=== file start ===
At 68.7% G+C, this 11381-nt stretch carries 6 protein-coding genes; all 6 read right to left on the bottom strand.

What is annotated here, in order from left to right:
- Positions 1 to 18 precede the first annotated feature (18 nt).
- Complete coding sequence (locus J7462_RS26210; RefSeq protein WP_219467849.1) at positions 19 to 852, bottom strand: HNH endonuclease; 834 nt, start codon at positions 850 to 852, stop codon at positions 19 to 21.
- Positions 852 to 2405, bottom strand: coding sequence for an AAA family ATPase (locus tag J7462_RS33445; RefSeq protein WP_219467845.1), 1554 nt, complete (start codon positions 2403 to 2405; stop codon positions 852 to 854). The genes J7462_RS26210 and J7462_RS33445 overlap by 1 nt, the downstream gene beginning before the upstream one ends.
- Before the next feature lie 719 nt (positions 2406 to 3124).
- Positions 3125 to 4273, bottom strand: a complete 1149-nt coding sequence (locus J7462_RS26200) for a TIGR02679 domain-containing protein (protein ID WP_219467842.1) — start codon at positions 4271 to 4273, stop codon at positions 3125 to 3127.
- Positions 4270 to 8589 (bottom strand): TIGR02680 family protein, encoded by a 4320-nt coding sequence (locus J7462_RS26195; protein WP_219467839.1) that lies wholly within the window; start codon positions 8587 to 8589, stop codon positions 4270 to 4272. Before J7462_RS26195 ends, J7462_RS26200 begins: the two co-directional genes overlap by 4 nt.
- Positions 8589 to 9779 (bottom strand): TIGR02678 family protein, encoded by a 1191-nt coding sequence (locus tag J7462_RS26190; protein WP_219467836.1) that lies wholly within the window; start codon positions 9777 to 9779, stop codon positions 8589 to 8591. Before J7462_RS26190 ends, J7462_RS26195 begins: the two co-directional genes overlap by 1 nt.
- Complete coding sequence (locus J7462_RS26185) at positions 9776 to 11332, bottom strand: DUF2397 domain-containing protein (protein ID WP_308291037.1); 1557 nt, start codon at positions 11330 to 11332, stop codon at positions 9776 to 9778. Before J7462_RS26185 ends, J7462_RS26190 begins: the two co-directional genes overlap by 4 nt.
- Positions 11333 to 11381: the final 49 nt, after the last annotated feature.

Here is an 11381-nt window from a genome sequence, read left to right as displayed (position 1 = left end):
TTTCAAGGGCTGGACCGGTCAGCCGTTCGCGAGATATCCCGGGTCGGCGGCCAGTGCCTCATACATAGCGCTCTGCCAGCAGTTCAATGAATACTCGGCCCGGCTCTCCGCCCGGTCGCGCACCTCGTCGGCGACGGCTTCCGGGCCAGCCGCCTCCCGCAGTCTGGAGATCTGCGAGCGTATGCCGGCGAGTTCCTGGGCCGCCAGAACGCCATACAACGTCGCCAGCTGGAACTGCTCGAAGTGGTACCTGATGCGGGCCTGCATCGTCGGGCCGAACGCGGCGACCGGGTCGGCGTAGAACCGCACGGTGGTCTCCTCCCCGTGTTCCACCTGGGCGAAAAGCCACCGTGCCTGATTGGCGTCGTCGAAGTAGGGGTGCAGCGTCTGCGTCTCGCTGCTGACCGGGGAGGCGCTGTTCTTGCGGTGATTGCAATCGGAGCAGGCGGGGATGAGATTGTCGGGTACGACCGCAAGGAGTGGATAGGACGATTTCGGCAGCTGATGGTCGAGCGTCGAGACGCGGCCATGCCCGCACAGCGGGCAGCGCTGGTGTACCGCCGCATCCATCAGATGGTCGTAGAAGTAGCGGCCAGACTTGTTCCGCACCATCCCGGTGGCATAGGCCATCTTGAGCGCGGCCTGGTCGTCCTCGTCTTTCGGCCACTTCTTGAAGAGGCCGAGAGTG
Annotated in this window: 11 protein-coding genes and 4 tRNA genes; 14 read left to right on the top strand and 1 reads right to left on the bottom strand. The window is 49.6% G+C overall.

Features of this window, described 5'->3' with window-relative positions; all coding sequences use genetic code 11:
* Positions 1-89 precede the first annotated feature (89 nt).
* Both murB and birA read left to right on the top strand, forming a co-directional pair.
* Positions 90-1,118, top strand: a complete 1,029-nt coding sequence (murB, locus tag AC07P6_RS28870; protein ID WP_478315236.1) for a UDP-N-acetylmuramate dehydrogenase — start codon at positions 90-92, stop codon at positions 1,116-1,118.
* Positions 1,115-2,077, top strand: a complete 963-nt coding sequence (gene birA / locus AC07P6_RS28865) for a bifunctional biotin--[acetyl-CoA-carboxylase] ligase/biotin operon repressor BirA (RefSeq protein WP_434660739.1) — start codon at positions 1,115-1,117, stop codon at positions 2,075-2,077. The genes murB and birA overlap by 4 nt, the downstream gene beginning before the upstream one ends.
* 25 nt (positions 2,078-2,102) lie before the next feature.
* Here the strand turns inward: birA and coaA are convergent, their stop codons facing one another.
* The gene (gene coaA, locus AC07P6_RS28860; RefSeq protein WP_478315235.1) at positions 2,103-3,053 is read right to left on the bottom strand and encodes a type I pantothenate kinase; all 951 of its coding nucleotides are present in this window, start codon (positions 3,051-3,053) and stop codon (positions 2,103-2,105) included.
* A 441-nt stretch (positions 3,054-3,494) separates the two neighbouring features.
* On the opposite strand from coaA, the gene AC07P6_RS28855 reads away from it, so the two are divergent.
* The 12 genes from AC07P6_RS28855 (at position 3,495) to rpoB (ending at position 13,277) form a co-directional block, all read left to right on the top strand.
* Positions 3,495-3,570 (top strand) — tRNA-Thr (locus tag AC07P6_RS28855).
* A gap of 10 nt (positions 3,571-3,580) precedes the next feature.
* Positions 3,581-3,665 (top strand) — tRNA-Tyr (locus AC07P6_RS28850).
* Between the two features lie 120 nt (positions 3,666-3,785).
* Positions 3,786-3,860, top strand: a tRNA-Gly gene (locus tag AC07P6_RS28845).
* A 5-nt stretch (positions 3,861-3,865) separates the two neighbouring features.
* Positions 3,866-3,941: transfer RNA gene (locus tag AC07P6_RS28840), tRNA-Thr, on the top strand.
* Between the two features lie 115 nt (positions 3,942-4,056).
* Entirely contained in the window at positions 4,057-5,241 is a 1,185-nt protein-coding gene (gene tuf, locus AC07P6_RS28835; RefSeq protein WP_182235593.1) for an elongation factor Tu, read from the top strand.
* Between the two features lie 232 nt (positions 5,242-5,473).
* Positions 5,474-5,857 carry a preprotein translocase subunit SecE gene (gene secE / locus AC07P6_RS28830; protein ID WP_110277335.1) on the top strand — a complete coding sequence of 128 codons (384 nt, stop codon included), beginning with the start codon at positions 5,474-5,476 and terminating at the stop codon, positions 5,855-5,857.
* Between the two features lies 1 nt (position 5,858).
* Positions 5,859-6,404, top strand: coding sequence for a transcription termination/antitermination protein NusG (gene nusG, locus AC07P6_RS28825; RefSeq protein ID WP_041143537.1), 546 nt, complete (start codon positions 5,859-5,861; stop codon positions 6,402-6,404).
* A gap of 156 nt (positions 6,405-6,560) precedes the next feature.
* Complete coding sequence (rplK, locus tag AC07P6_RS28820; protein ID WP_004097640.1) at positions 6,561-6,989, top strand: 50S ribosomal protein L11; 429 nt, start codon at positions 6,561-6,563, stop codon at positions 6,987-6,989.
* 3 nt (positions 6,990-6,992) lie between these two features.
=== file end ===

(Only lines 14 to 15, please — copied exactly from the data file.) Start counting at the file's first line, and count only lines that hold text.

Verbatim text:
Annotated in this window: 11 protein-coding genes and 4 tRNA genes; 14 read left to right on the top strand and 1 reads right to left on the bottom strand. The window is 49.6% G+C overall.

Features of this window, described 5'->3' with window-relative positions; all coding sequences use genetic code 11: